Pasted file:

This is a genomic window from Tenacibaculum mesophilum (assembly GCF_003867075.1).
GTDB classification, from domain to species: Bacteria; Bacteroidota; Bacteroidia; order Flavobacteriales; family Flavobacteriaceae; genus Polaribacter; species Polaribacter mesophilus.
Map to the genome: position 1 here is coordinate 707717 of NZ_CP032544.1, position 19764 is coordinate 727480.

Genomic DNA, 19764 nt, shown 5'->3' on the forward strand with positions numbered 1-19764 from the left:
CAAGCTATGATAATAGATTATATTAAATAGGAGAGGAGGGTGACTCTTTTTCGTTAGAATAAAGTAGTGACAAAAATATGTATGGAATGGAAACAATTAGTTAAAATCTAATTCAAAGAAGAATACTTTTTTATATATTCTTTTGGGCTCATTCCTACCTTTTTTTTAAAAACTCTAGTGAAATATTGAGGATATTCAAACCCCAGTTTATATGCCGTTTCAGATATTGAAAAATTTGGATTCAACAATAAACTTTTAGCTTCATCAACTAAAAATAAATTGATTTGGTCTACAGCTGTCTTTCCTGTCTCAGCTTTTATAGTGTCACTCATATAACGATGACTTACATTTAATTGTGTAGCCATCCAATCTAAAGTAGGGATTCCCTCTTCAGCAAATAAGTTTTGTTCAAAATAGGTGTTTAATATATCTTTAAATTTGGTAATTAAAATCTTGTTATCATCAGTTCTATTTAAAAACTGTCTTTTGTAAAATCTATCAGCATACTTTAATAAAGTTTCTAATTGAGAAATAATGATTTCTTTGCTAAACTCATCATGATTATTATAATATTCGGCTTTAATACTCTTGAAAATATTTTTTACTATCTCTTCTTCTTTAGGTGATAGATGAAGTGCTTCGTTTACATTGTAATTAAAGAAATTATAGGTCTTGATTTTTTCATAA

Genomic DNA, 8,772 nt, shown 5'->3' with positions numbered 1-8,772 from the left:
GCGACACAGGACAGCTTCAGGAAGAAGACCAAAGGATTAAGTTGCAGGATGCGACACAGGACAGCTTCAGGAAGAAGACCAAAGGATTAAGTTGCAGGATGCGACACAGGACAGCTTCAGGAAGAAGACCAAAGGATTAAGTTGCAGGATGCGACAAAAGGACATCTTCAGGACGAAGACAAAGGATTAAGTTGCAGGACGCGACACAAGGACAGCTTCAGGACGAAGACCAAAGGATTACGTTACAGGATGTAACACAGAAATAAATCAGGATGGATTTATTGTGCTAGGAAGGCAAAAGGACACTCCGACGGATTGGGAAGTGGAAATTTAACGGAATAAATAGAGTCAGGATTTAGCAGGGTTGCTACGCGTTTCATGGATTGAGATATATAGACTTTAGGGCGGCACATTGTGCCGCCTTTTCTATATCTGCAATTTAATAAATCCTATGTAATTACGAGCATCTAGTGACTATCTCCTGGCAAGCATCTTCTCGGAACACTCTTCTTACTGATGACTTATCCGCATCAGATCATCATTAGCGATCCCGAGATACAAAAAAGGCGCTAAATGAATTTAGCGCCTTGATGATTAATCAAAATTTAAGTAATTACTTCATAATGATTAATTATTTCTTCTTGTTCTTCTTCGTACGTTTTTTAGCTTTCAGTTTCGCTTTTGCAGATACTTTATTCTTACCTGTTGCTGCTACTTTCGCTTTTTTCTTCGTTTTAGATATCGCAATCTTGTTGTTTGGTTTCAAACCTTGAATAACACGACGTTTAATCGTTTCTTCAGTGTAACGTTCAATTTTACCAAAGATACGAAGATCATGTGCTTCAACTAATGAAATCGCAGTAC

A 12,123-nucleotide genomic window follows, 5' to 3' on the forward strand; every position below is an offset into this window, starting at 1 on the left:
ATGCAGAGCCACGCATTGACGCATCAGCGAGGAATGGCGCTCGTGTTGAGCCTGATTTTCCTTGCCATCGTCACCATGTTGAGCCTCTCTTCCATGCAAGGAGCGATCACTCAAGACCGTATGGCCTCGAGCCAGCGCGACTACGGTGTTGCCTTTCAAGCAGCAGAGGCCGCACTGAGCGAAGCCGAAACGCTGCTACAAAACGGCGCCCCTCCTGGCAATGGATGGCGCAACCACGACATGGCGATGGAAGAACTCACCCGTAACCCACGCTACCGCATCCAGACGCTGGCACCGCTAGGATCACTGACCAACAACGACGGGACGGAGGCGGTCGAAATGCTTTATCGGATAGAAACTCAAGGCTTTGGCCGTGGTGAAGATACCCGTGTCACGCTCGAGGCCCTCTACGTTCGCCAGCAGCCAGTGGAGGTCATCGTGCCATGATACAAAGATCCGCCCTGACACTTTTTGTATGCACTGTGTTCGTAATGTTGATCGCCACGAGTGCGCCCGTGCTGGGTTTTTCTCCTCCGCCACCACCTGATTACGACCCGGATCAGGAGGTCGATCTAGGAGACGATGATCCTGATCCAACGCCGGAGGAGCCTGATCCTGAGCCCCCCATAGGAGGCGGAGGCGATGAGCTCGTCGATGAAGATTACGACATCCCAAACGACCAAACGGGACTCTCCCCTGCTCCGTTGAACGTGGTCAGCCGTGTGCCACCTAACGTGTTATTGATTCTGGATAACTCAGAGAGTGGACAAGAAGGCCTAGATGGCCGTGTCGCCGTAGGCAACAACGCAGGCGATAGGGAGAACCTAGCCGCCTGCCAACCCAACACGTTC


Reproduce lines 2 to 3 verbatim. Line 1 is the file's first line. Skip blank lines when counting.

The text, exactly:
GTDB classification, from domain to species: Bacteria; Bacteroidota; Bacteroidia; order Flavobacteriales; family Flavobacteriaceae; genus Polaribacter; species Polaribacter mesophilus.
Map to the genome: position 1 here is coordinate 707717 of NZ_CP032544.1, position 19764 is coordinate 727480.